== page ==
Over the last two years, the Internet Commission has gathered evidence from a cohort of six tech companies: Twitch, Tinder, Sony, Meetic, PopJam, and the BBC. In total, 46 trust and safety practices were identified and evaluated. This new report aims to inform policymakers about the challenges faced by online companies, review the tools they have available, and encourage them to embrace digital responsibility.
- User agency: engaging users in the strategic shaping of policy. Leading organisations strategically and systematically incorporate the voices of users when designing and developing their services. Positive online experiences are shaped by attending consistently and fairly to the needs of users, alongside the voices of experts and policymakers.
- Proactive oversight: taking responsibility for social impact. Organisations can change the game by taking responsibility for the impact of their services, including at the highest levels in the organisation. They do this both in the design of their services and operations and through their participation in the development of safety standards. This oversight is especially important when deploying automation.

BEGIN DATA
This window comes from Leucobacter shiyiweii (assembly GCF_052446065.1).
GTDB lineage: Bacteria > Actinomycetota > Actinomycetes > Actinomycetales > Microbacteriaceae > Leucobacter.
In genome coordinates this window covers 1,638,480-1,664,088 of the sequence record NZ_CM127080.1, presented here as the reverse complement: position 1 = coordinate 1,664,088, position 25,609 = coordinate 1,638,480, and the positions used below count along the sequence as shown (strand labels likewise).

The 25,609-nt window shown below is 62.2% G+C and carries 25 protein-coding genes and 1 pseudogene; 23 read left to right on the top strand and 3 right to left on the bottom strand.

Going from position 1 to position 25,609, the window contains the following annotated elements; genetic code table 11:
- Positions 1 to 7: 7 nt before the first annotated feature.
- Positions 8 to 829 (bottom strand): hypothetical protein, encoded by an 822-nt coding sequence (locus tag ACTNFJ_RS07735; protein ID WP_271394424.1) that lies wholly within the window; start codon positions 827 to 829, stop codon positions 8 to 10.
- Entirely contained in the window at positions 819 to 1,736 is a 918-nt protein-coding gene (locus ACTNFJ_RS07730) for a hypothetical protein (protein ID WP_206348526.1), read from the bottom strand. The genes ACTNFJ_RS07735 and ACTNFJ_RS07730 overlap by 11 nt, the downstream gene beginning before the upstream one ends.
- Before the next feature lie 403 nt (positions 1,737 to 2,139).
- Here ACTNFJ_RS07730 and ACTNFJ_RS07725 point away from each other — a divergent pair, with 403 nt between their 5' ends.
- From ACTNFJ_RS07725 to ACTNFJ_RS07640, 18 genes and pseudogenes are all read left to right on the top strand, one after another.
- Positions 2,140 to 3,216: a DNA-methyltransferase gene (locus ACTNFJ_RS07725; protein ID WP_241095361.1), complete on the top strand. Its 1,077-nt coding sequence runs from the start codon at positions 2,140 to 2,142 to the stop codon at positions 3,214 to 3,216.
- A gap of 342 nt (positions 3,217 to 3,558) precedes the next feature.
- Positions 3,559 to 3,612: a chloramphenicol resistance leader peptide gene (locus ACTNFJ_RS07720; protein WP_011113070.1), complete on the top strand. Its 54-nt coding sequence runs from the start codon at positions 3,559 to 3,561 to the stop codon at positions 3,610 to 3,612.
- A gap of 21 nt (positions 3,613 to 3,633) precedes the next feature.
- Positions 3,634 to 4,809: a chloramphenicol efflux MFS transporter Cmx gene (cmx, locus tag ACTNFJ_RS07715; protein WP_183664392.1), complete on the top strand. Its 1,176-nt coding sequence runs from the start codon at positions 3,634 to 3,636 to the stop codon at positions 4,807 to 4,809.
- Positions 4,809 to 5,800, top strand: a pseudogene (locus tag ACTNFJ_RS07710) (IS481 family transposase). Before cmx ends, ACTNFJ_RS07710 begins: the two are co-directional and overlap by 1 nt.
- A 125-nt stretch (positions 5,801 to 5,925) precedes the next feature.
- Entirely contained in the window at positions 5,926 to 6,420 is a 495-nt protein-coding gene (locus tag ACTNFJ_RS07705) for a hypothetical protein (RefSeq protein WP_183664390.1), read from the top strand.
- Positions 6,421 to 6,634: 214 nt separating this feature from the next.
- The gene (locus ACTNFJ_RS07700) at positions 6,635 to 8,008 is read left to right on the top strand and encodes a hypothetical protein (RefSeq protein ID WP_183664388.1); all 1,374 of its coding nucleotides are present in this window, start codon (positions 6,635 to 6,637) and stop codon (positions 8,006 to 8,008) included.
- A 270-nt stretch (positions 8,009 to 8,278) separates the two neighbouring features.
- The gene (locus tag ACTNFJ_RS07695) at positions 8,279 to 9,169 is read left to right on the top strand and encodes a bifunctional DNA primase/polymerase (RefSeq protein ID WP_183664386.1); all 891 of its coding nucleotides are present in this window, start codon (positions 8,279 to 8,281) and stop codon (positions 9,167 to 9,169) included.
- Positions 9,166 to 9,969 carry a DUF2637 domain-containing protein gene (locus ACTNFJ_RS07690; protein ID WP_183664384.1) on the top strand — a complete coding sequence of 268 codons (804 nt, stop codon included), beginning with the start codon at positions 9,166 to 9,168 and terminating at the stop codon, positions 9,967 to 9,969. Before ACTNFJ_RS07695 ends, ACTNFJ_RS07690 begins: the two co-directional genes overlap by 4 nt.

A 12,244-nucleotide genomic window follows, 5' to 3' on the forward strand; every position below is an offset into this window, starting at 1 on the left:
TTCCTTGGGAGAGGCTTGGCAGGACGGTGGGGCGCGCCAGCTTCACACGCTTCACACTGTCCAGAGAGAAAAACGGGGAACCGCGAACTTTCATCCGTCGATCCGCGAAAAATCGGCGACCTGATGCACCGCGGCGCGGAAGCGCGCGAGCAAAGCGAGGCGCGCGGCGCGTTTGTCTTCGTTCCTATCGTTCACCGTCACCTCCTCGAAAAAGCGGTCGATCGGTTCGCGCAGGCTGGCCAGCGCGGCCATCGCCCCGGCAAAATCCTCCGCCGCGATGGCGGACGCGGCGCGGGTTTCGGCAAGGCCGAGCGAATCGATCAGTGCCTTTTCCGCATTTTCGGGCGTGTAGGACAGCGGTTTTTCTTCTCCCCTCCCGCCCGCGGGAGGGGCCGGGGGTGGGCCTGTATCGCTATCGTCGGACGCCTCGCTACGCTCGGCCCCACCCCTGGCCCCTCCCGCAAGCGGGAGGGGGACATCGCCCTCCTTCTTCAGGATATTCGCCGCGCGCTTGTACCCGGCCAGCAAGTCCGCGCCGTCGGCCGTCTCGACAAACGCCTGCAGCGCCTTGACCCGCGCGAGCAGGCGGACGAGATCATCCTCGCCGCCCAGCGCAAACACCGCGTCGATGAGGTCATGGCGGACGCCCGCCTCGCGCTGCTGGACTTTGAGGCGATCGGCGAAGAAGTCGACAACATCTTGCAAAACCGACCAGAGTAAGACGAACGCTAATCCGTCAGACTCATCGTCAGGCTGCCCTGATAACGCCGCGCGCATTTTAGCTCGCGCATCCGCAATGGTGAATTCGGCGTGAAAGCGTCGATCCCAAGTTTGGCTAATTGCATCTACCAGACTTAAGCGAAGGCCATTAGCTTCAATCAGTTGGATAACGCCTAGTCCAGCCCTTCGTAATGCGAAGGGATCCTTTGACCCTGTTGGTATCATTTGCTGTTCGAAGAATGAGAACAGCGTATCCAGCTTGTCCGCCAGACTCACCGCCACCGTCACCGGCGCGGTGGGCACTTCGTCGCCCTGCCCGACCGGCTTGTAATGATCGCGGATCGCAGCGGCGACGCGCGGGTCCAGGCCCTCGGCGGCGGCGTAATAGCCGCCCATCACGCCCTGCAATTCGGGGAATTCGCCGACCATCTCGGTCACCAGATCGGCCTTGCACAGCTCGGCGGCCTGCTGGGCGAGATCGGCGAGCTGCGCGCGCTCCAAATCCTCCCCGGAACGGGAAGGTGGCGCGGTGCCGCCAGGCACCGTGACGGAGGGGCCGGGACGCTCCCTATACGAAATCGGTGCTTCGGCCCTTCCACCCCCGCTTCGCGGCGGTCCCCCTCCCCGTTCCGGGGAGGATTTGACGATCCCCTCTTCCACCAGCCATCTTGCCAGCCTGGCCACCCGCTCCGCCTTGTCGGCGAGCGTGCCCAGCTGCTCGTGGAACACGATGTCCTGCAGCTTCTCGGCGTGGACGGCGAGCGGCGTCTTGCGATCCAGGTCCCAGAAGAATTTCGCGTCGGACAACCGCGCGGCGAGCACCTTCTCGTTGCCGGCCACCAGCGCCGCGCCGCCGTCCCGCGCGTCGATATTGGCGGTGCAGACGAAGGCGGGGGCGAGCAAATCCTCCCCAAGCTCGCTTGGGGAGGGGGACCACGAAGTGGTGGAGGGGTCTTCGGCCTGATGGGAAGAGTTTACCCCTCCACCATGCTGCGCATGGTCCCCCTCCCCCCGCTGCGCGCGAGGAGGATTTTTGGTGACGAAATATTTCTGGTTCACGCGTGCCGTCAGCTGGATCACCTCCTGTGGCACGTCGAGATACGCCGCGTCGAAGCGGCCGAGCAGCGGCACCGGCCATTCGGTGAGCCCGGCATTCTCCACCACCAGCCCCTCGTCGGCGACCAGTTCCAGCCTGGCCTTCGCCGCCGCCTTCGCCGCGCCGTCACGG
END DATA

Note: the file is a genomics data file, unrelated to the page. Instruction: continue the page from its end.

- Innovation: new technologies can support both safety and freedom. Innovations in identity verification, age assurance and monitoring can provide solutions that protect the safety of users, whilst mitigating the effect on the freedom of others. Considerable commitment, investment and iteration is necessary to find the right solutions and to build trust with users and wider stakeholder groups. The right solutions will vary between different organisations and services.
The report features contributions from former President of Estonia, Kersti Kaljulaid, Professor Chris Hodges, Jeremy West of the OECD, 5Rights chair Baroness Kidron, and Lourdes Montenegro of the World Benchmarking Alliance.